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Home > Topics > EMS Management
February 11, 2014
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EMS News in Focus
by Arthur Hsieh

Response times: A tale of two cities

We treat the patient with flu-like symptoms with the same urgency as one with acute congestive heart failure; this equal application of the standard doesn’t make sense

By Arthur Hsieh

The evolution of EMS has been happening in front of our eyes over the past few years. Much of it has been with the emergence of community paramedicine/mobile integrated health models.

But there is also a greater scrutiny of our core mission: responding to emergency calls for medical assistance. An investigation into a Chicago ambulance shortage, and a Fla. county plan to cut $2.3 million in EMS funding and reduce overnight medics highlight the conversation about response times that deserves national discussion among EMS providers.

Historically, EMS has treated response times much like the fire suppression industry: the sooner you get there, the better.

Problem is, it’s not true.

To date, we haven’t found an optimal, scientifically tested response time interval that makes a significant change in patient outcomes.

Upticks in cardiac arrest resuscitation rates have been influenced by better rates of bystander CPR and better understanding of chest compressions. Studies looking at trauma resuscitation have debunked the concept of the golden hour. And frankly, for the remaining 97 percent of EMS calls, there simply aren’t any studies, period.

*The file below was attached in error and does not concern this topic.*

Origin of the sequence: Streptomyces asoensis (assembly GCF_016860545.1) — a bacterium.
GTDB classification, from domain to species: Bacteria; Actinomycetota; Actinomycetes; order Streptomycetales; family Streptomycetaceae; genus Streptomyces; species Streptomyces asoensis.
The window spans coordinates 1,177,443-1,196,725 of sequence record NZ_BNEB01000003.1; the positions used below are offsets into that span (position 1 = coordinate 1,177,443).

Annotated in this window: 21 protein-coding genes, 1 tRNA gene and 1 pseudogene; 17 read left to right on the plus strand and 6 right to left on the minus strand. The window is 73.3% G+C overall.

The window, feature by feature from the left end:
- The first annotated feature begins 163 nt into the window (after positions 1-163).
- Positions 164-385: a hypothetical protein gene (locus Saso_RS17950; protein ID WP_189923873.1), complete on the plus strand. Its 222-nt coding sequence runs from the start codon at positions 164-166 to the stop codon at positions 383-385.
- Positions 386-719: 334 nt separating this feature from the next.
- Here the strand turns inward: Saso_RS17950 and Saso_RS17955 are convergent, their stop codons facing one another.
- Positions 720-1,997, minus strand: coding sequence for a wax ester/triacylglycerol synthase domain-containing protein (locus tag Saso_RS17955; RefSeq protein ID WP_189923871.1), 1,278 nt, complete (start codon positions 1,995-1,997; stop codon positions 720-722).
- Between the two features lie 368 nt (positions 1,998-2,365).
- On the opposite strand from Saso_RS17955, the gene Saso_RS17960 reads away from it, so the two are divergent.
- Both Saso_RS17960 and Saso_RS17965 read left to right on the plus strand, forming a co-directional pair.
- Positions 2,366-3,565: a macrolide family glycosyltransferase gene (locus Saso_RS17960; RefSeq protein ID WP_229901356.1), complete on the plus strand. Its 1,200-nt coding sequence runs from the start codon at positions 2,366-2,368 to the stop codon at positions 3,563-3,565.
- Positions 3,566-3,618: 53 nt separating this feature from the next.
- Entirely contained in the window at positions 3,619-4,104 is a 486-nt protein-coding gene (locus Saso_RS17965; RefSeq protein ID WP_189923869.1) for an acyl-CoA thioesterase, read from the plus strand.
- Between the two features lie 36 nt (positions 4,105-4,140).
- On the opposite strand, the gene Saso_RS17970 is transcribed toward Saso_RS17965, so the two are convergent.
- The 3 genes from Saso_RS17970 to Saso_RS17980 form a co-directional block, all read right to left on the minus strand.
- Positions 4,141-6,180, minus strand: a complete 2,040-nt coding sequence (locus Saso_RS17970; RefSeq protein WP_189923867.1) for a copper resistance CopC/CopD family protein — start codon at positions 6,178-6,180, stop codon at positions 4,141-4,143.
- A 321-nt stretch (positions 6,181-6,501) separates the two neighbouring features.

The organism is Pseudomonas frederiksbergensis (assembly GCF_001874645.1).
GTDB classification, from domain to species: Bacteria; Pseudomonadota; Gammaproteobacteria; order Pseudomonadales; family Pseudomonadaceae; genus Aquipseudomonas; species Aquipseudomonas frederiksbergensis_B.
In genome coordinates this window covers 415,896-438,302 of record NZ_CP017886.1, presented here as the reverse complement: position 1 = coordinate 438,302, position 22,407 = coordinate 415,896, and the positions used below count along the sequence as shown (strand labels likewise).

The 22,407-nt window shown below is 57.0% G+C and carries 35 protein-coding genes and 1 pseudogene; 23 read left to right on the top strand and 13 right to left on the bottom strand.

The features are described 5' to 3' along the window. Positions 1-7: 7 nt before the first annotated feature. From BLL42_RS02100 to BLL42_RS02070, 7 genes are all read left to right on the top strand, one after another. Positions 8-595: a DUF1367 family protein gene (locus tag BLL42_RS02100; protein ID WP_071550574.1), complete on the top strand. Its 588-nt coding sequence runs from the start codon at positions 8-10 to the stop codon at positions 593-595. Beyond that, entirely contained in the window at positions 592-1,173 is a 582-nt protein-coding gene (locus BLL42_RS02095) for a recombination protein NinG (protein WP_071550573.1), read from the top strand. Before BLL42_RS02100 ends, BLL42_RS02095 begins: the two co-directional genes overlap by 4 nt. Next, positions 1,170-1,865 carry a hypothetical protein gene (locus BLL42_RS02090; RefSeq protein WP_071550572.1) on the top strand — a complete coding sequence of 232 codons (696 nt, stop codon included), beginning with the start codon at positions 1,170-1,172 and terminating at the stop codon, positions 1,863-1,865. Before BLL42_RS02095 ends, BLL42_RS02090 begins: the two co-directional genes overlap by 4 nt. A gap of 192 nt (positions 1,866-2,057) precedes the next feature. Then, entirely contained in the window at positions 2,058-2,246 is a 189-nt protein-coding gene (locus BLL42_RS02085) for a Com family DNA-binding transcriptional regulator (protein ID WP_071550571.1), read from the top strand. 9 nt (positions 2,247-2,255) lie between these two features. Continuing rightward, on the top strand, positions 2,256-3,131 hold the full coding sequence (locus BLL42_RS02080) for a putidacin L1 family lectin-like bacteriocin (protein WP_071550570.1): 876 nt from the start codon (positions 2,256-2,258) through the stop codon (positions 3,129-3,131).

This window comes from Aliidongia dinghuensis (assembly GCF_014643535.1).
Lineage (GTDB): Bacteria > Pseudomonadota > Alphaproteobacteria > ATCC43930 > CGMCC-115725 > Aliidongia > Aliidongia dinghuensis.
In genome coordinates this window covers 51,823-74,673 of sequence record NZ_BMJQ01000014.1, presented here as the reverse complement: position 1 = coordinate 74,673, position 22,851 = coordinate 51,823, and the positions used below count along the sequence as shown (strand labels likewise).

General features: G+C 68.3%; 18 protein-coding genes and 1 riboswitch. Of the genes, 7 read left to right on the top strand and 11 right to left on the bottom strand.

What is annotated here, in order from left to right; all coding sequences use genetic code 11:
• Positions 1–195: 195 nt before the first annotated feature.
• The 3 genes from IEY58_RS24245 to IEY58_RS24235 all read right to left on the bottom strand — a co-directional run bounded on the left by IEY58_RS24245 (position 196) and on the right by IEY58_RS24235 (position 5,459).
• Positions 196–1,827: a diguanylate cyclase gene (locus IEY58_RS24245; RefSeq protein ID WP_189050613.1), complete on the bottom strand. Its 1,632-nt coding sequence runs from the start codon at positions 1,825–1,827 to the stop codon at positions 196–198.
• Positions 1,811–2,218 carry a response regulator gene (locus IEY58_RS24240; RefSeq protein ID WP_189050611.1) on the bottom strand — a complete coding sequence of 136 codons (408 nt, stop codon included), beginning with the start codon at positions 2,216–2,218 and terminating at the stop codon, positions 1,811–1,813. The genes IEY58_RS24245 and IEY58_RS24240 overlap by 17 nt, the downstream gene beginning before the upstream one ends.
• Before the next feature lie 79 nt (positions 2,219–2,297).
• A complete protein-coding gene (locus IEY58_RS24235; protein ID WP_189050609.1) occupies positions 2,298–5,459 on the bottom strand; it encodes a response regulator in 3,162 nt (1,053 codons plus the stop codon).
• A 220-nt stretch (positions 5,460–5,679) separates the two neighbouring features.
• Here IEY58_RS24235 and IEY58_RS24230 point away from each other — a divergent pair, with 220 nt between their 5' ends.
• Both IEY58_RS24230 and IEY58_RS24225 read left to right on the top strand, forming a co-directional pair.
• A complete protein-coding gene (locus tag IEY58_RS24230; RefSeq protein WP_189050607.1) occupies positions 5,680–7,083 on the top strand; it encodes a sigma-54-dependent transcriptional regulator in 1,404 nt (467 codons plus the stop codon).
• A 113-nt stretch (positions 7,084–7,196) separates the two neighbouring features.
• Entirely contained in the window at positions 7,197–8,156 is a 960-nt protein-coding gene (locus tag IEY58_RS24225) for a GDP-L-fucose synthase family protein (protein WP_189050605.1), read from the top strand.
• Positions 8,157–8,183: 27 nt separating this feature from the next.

Meanwhile, EMS systems struggle to continue staffing systems based upon arbitrary, unsupported response time standards. We treat the patient with flu-like symptoms with the same urgency as one with acute congestive heart failure — in most systems, both require EMS to arrive within the same time frame. We might respond a bit faster to the latter, but so long as we get to each one within the time frame 90 percent of the time, we’ve done our job. 

The equal application of the standard doesn’t make sense these days.

Given that many experts believe call volume will continue to rise over the foreseeable future, the only way to maintain the current model is to continue to upstaff units. Wrap this elephant with the constraint of falling reimbursement and limited tax support, and most systems will find themselves unable to maintain these artificial standards.

I’d like to know what you think about response times — do they make sense?

About the author

EMS1 Editor in Chief Art Hsieh, MA, NREMT-P currently teaches at the Public Safety Training Center, Santa Rosa Junior College in the Emergency Care Program. In the profession since 1982, Art has worked as a line medic and chief officer in the private, third service and fire-based EMS. He has directed both primary and EMS continuing education programs. Art is a published textbook author, has presented at conferences nationwide, and continues to provide patient care at a rural hospital-based ALS system. Contact Art at Art.Hsieh@ems1.com.
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